Back to the bombings in Uganda, it is clear it is all part of senseless killings and war tactics, something I will never appreciate because I was raised and taught to settle scores with the very folks I happen to fall out of line with, because it is manly, womanly, instead of attacking their children, wives, brothers, sisters, friends and so on. War tactics say you have an issue to settle with Ugandan soldiers, attack the civilians, and cause as much pain to the innocent folks. It explains why in any war situation, women, specifically, suffer the most when they are raped or captured in order to hurt the men who are fighting. I’m yet to see a group that will pick up arms and fight like the brave, soldier to soldier, and leave the civilians out of it. But you realize the bombers are warmongers that torment and kill their own. In no way are they going to spare anyone.

As Uganda prepares to host the Assembly of the African heads of state come July 25th, high on the agenda should be the issue of citizen’s safety and protection. Easier said than done, but there has to be a beginning. Families are grieving. Most of us are still uncertain which folks are dead and which ones are still missing for other reasons. We don’t need speeches on political whatever. We are scared and we need hope, comfort, and someone who empathizes with our pain.

On the good side, I’m proud of the Eastern Africa region pulling off a new law and launching the Common Market that exempts citizens of East Africa from paying all forms of entry fees to a neighboring country. Kenya has taken the initiative and it must be hailed. Immigration minister, Otieno Kajwang, invoked Section 4(3)(h) that gives him power to exempt non-Kenyan citizens from obtaining and paying for a valid entry permit. “I want to inform you that the government has decided that from the date of the gazette notice, all citizens of the United Republic of Tanzania, the Republic of Burundi, the Republic of Rwanda and the Republic of Uganda seeking to reside, engage in any employment, occupation, trade, business or profession in Kenya, will be able to do so without the requirement of a work permit,” the minister said Friday at his Nyayo House office, Nairobi. And the President added, “I am directing the minister responsible for Immigration to waive fees on work permits for all East African citizens.”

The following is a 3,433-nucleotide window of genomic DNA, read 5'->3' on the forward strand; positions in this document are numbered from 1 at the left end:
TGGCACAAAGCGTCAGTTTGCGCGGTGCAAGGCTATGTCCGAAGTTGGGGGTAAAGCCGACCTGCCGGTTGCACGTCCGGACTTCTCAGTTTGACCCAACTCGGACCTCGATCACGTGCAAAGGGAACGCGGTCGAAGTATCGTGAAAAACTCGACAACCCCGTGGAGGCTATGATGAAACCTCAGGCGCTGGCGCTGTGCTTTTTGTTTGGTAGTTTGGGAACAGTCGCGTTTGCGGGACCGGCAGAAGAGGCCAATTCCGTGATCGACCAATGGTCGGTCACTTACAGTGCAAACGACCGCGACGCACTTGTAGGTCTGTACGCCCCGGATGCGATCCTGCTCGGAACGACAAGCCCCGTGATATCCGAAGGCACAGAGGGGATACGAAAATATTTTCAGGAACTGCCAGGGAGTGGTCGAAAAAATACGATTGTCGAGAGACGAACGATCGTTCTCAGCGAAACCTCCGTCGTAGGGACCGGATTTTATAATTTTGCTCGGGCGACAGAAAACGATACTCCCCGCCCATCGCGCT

Previously, obtaining a Kenyan work permit for an East African citizen cost around $2,500 while an investment permit cost $5,000. This is what Kenya will forfeit in the name of the EAC Common Market. Real kudos here, and I must add that many will be the advantages for all of us.  Rwanda, like Kenya has abolished work permits but Uganda is adamant and insists on preserving that terrible exclusion practice. Hopefully for Kenya and Rwanda–the enlightened in this issue–with free movement of goods, services, folks, capital and labor, they’ll endeavor to do their best with integrity when crossing borders to pursue work and dreams. Who knows, in a few more years, the regional treaties will be strong enough to gather together and treat all Africans with deserved respect. We will be strong once again and no terrorist attacks will stand in our way. For now we waver, but it won’t always be so. God bless Africa, and shine the glory all over the continent.